Eventually, in 1995, backed by the Russian Academy of National Economy, but not the Russian government, the new Moscow School of Social and Economic Sciences opened. Today it runs MBAs and masters courses for Russian sociologists, lawyers, social workers, political scientists, and cultural and educational managers, taught predominantly by Russian academics trained in England, and validated by Manchester and Kingston Universities.

Shanin, who is now retired from Manchester and spends four weeks out of five in Moscow as the school's first rector, still has battles on his hands. The first year's promised Russian money did not arrive. This year, academy rents and facilities charges rocketed unexpectedly.

It sounds a typical story of corruption and chaos - the only story westerners tend to hear about Russia. Concerned about precisely that, Shanin has for some time been taking groups of lawyers, businesspeople and journalists to Russia to see the self-sacrifice and idealism - including that of his own staff - which never make the headlines. "For a year my staff worked on two-thirds salaries. Now we have another crisis and they have agreed to cut their salaries by 10%. To work with such people is an honour."

But nevertheless not combat-free. Though would the professor want it otherwise? "Moscow is a most peculiar environment: difficult interesting, exciting. When I come back to England, for my first few days there's an incredible relief. To be somewhere you don't have to fight like hell simply to survive, where people smile at you in the street.

"But after a week I often begin to feel under-used. I am ready for hard work. Not for a row. I don't look for rows. I am a gentle man. But I will not give way if I think I am right."

Until Teodor was 10, the Shanins had led a comfortable and secure life as wealthy, intellectual, Polish-speaking Jews in the Russian city of Vilnius. His mother was a university graduate; his father, who fought as a student alongside workers and peasants in the 1917 Revolution, ran the family galoshes factory.

Then, in 1941, Stalin's police arrived at the Shanin bourgeois front door. Teodor's father was to be imprisoned in Siberia. Teodor and his mother were to follow him into exile. Teodor's younger sister, a frail four-year-old, was left behind with their grandfather.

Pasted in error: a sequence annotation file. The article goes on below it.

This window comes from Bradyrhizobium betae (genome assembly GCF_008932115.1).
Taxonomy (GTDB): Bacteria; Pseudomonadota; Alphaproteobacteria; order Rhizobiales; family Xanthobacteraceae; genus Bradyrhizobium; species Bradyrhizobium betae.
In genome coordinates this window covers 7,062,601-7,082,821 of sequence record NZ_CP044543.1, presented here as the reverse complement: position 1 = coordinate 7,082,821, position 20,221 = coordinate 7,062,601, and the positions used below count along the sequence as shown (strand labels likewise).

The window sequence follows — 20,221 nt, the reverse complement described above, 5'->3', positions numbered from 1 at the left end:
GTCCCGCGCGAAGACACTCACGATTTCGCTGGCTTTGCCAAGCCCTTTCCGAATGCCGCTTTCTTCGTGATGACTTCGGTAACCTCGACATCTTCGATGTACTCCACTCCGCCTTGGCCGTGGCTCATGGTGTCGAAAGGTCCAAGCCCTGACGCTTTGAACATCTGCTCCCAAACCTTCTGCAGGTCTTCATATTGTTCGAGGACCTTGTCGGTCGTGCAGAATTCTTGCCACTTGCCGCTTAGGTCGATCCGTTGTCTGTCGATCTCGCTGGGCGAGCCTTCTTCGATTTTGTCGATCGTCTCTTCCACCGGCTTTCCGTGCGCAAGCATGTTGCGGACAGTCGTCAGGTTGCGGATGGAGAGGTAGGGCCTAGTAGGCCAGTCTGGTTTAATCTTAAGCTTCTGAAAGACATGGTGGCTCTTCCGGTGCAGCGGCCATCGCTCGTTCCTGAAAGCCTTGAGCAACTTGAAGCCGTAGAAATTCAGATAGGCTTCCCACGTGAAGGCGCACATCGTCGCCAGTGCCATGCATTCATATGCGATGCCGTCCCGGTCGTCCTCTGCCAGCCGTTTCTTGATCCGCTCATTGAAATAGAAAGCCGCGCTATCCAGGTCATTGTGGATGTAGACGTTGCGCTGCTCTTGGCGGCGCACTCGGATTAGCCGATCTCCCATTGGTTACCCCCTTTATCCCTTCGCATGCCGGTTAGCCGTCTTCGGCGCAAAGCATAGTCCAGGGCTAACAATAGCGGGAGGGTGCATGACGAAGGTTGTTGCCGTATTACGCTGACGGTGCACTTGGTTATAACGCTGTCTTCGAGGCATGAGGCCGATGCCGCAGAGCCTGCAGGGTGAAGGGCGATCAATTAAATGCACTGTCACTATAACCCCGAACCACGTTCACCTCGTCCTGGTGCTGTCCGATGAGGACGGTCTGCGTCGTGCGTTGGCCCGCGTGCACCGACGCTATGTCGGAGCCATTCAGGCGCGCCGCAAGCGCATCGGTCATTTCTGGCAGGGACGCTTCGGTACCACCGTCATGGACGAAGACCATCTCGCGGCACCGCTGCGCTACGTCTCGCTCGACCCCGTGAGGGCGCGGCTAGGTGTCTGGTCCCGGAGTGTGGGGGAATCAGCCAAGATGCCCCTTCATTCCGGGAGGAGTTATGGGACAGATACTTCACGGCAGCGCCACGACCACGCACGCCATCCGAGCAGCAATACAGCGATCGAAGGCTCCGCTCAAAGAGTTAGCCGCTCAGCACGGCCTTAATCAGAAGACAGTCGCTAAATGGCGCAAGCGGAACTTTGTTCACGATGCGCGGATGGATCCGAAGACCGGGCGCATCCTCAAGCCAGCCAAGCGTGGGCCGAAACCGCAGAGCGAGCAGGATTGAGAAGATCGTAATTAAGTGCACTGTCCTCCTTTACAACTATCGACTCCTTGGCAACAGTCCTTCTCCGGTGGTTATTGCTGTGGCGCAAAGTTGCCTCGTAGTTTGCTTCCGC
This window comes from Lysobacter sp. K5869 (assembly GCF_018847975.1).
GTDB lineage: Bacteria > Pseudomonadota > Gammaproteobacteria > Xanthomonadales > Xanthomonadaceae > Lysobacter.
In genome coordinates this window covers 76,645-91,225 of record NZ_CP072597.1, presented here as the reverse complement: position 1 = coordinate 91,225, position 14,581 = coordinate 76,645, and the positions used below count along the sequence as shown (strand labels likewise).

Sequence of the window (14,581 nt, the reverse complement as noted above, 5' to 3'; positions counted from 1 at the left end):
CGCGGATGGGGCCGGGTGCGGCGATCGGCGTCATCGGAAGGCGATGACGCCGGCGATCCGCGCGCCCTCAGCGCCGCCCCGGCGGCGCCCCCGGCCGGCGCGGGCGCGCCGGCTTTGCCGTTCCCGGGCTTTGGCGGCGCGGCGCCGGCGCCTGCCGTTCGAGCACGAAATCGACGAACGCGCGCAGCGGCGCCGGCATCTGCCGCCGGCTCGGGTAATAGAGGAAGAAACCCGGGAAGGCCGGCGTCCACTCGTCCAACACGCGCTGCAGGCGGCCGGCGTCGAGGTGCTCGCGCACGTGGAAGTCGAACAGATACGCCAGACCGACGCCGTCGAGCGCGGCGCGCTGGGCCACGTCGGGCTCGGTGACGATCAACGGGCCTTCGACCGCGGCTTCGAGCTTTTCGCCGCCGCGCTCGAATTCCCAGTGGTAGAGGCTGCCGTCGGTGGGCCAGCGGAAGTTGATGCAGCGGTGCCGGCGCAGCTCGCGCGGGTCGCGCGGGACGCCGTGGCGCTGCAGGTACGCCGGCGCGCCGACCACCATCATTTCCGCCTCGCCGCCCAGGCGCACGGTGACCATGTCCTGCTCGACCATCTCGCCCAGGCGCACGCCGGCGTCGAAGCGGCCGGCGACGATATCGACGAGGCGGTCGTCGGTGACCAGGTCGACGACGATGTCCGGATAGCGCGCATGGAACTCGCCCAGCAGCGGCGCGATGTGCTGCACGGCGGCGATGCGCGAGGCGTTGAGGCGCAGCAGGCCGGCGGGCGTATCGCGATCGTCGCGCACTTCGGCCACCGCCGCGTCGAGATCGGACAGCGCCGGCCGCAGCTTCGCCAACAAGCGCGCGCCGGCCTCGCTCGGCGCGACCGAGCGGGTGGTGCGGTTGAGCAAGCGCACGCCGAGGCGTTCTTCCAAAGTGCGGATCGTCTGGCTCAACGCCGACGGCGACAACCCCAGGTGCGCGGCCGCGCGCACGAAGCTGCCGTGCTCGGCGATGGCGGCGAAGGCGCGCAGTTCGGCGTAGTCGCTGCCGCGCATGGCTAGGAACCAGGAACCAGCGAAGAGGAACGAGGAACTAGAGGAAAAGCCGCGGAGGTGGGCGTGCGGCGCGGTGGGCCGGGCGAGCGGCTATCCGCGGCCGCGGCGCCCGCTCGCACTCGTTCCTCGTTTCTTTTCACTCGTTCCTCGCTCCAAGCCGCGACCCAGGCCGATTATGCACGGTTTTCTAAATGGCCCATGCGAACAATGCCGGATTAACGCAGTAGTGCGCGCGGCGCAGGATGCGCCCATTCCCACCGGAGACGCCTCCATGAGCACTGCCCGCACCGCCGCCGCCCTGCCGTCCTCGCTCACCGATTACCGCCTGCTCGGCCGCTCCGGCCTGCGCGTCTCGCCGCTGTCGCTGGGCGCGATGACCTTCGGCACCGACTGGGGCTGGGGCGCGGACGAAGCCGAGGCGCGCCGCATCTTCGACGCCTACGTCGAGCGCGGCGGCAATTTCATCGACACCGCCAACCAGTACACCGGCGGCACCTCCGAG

Weeks after the family's departure, the Nazis marched into Vilnius and murdered every Jew in the city. Teodor and his mother traveled first to Siberia and, a year later, by cattle train to Samarkand.

Samarkand's black marketeers almost immediately offered the newly arrived 11-year-old a "job" carrying loaves stolen from the state-owned bakery. Over the next two years he and his mother lived off his earnings until his father arrived: "It was impossible to do the bread any more. To me it was a game. But my father was afraid of doing something illegal. You can only do this when you are not afraid. Once you are afraid, your eyes will give you away."

Instead his parents sent him to school. He raced through the grades, matriculating a year early at 17 when his family left Eastern Europe for France. On their way they stopped in Vilnius, searching fruitlessly for his sister. Enraged by her loss, he was spoiling for a fight: "I was a violent Zionist. I wanted to get arms and go to Palestine. That was my reaction to what had happened to me."

By March 1948 he was there. He spent two months learning Hebrew, and then joined Palmah, the SAS equivalent of Israel's proto-army.

When the war ended he trained as a social worker and took a job in the poorest Jewish quarter of Jerusalem. His clients' conditions appalled him. He entered left-wing politics; took a part-time degree in sociology and economics and then made his way to Britain.

When Shanin arrived in 1963 at Birmingham University's Centre for Russian and East European Studies, he was homeless and jobless. Despite making angrily clear his lack of interest in the subject suggested by his supervisor, he began a PhD on the peasants' role in the Russian Revolution. It was the start of an academic career that would last almost 50 years, and an entirely new research field known as peasantology.

Peasants inhabit an economic structure entirely different from either capitalism or socialist state ownership, he came to argue. Their work, food and housing are dependent on what he calls the "informal economy" - the network of family, unofficial and even criminal activity.

Marxist and market economists had always dismissed such activity as marginal. He argued: "How can you call it marginal when half of mankind lives like this?"

His books included Peasants and Peasant Society and The Awkward Class. Colleagues, unsurprisingly, nicknamed him Awkward Teodor. He had a burst of cult status as a Sheffield University lecturer in the late 60s, when radical students and academics fell upon the argument that Vietnamese peasants, secure in their informal economy, would not want to be "liberated" by American capitalism.